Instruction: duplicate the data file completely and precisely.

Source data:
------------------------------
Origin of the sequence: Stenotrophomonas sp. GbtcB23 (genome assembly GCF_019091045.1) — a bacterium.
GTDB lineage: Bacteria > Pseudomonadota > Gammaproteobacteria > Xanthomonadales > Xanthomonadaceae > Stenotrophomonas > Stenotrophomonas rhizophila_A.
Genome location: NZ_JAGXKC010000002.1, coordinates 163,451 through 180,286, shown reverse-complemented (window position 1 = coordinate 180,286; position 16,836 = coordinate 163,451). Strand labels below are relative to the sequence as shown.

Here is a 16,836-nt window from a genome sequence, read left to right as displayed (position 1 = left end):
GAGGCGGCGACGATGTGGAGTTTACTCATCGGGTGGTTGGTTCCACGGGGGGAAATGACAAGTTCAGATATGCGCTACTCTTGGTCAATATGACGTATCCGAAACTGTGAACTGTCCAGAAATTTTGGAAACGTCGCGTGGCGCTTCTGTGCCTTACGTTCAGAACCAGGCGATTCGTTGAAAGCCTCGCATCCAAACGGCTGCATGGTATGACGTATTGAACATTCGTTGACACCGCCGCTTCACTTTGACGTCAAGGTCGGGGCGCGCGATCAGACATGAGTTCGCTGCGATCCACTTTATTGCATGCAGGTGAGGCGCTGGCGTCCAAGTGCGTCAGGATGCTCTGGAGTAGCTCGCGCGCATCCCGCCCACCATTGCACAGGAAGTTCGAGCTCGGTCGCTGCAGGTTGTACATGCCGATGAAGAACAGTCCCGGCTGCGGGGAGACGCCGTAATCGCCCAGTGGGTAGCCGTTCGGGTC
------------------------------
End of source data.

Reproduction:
Origin of the sequence: Stenotrophomonas sp. GbtcB23 (genome assembly GCF_019091045.1) — a bacterium.
GTDB lineage: Bacteria > Pseudomonadota > Gammaproteobacteria > Xanthomonadales > Xanthomonadaceae > Stenotrophomonas > Stenotrophomonas rhizophila_A.
Genome location: NZ_JAGXKC010000002.1, coordinates 163,451 through 180,286, shown reverse-complemented (window position 1 = coordinate 180,286; position 16,836 = coordinate 163,451). Strand labels below are relative to the sequence as shown.

Here is a 16,836-nt window from a genome sequence, read left to right as displayed (position 1 = left end):
GAGGCGGCGACGATGTGGAGTTTACTCATCGGGTGGTTGGTTCCACGGGGGGAAATGACAAGTTCAGATATGCGCTACTCTTGGTCAATATGACGTATCCGAAACTGTGAACTGTCCAGAAATTTTGGAAACGTCGCGTGGCGCTTCTGTGCCTTACGTTCAGAACCAGGCGATTCGTTGAAAGCCTCGCATCCAAACGGCTGCATGGTATGACGTATTGAACATTCGTTGACACCGCCGCTTCACTTTGACGTCAAGGTCGGGGCGCGCGATCAGACATGAGTTCGCTGCGATCCACTTTATTGCATGCAGGTGAGGCGCTGGCGTCCAAGTGCGTCAGGATGCTCTGGAGTAGCTCGCGCGCATCCCGCCCACCATTGCACAGGAAGTTCGAGCTCGGTCGCTGCAGGTTGTACATGCCGATGAAGAACAGTCCCGGCTGCGGGGAGACGCCGTAATCGCCCAGTGGGTAGCCGTTCGGGTC